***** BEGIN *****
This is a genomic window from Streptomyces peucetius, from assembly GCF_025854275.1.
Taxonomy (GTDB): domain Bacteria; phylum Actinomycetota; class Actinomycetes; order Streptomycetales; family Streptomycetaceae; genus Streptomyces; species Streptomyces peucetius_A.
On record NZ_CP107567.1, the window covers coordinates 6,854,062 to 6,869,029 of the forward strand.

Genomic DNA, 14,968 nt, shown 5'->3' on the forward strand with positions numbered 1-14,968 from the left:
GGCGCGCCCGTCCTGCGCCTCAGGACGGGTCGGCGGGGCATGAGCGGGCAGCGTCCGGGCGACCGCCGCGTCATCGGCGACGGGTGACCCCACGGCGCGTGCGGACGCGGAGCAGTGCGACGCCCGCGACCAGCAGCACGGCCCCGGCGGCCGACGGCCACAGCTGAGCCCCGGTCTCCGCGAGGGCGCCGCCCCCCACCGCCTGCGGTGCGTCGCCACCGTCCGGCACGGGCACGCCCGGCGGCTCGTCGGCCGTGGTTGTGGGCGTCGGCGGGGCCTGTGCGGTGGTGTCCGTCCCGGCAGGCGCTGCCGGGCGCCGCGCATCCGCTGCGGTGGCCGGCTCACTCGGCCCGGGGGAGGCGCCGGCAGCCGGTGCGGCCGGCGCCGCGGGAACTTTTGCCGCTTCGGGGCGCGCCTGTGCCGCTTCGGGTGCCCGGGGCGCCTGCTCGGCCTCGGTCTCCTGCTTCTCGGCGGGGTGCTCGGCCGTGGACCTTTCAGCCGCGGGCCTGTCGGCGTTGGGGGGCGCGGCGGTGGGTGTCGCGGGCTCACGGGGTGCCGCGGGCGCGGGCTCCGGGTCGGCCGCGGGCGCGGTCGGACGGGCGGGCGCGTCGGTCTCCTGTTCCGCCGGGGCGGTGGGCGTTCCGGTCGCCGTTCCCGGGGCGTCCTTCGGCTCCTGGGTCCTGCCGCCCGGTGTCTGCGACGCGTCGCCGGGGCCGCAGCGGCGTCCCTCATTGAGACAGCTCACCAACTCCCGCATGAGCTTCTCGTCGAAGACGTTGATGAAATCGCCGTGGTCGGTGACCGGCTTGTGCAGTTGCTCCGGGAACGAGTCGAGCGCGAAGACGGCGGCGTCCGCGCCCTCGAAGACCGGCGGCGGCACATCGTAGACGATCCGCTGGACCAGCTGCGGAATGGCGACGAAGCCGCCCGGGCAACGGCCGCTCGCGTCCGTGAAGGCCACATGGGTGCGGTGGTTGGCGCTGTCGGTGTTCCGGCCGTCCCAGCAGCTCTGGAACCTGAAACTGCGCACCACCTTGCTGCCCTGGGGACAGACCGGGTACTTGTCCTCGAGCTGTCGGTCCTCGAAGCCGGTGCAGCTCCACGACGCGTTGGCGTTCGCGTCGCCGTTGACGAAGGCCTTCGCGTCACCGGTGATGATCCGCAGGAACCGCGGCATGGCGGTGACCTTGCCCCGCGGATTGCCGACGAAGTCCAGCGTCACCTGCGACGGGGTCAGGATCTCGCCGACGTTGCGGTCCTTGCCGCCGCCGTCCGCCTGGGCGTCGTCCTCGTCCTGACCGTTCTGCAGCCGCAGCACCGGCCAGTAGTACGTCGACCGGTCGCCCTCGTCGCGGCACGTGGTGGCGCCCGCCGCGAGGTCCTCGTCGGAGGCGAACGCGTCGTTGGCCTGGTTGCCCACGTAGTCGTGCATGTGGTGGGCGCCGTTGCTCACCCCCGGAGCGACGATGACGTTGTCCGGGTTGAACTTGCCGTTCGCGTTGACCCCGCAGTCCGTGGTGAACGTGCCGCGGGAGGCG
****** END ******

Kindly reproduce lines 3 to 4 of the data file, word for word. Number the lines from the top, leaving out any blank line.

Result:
On record NZ_CP107567.1, the window covers coordinates 6,854,062 to 6,869,029 of the forward strand.

Genomic DNA, 14,968 nt, shown 5'->3' on the forward strand with positions numbered 1-14,968 from the left: